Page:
Writing this weekly column is rewarding but very time-consuming due to the fact that I invariably get side-tracked into things that I didn’t expect and, quite frankly, haven’t really got the time for.
I recently read an article in an overseas publication on Wikinomics and never for one minute imagined that this would lead me to such diverse topics as food preservation, finding Steve Fosset, and how ships came to be able to calculate their positions using longitude.
Wikinomics is all about large-scale collaboration to get things done and it’s being punted by Don Tapscott and Anthony D. Williams on their website www.wikinomics.com and in a book. The two argue in favour of businesses using the Internet to invite solutions from all and sundry to problems they are experiencing.
They believe that it is more likely for a business to get a solution when thousands of brains are working on a problem than when there are only a couple of company employees doing so.
Among many other examples, they point to a Canadian mining operation which revitalised itself by posting all its survey data online and inviting people to use this to determine where the company would be most likely to find gold.
A number of suggestions were made and, apparently, gold was found in a large percentage of the suggested areas. There is apparently quite a lot of this sort of mass collaboration going on including at a website called InnoCentive (innocentive.com).
The website is used by large companies, such as Proctor and Gamble, to advertise problems that they would like solved. Cash is offered for the best solutions received and you could pick up $20000, for example, if you could come up for an idea for a stove that could run on pure vegetable oil.
Another word for the process whereby an organisation throws open a problem to the general public is crowdsourcing. The Internet has made this much easier and more common in recent years but the practice has been around for a long time, as I found to my surprise.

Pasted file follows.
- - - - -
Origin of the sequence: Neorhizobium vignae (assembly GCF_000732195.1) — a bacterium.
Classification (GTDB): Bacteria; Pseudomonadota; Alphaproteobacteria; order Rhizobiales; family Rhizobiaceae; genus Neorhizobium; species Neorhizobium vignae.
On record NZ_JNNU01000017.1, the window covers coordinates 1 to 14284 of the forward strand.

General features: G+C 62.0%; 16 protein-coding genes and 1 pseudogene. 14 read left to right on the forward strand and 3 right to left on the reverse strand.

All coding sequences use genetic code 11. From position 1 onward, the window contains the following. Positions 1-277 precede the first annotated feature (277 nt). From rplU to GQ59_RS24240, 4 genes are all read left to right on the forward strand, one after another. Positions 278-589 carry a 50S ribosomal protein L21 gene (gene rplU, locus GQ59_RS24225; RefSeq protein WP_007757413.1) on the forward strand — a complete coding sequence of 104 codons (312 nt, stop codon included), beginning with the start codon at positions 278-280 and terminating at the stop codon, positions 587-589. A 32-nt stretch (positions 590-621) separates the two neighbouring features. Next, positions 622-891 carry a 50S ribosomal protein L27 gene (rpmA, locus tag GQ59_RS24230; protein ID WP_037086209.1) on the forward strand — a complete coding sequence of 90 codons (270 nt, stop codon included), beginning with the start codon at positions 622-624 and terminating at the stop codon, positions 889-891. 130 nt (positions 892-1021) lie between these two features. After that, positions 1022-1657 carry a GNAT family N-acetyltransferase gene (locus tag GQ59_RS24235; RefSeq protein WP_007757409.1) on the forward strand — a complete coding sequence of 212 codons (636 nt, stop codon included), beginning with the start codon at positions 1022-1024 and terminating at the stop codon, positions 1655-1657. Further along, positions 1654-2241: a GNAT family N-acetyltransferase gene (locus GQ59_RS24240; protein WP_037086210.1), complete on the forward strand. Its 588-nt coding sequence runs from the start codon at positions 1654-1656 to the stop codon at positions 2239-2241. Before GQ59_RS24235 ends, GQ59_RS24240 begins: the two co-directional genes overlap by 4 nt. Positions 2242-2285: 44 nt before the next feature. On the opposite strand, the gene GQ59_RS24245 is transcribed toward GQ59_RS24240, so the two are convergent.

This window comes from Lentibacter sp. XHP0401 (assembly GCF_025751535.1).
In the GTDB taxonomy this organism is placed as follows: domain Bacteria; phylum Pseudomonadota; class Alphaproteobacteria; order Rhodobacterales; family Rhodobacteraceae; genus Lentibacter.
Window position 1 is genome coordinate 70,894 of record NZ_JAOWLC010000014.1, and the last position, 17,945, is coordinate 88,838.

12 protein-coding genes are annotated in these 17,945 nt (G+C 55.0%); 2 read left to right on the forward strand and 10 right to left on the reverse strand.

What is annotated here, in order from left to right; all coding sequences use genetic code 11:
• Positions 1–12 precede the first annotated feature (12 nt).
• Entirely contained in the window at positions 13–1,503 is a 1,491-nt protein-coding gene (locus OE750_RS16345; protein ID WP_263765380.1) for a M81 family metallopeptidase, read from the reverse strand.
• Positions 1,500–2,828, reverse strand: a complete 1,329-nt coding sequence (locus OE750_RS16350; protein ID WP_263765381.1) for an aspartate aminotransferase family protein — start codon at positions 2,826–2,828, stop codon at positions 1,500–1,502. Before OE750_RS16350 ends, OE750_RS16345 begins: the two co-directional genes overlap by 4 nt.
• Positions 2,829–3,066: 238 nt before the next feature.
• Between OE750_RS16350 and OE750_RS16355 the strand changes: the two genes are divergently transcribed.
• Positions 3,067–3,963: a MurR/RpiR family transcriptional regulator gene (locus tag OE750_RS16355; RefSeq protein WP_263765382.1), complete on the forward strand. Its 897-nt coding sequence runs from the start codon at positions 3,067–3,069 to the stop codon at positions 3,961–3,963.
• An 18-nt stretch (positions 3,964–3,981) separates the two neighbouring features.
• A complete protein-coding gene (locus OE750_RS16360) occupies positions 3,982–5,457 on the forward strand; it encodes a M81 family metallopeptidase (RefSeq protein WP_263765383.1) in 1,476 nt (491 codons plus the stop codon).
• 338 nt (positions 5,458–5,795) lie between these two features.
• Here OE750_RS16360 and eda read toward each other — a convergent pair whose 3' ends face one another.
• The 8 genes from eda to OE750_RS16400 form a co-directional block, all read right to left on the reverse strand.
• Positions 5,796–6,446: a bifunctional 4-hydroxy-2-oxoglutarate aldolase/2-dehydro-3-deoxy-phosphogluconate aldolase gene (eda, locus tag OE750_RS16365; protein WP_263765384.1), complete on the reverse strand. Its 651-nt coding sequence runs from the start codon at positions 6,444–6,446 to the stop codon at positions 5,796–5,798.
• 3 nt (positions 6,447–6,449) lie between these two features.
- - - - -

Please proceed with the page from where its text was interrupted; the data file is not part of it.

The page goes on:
Napoleon apparently offered a prize in 1800 to the first person who could come up with a way of preserving food to feed his armies on the march. It was won in 1809 by Nicolas Appert, whose idea of sealing food into glass jars and cooking it at high temperature was found to work very well.
Another successful early example of crowdsourcing was in 1714 when the British Government offered a prize for a simple way for ships to determine their longitude. John Harrison realised that the easiest way would be by using an accurate chronometer which could keep the time of the ship’s home port and allow mariners to know their longitude by the difference between that and local time. He built a chronometer, accurate to less than half a degree, by 1761 and received several awards.
If you look up crowdsourcing at wikipedia.com, you’ll find many current examples including one run by online retail giant Amazon. It’s called Amazon Mechanical Turk (mturk.com) and it allows people to post tasks which would be difficult, if not impossible, for a computer to do.
Each task is known as a Human Intelligence Task (HIT) and most offer payment on acceptance by the person who listed the task. There are thousands and thousands of tasks listed but one of the most interesting, even if unpaid, is to help in the search for the missing Steve Fosset.
You get allocated sections of aerial photographs to scan for signs of Steve Fosset’s plane. There are even sample pictures of aeroplanes and aeroplane crash sites to give you an idea of the sort of thing to look out for.
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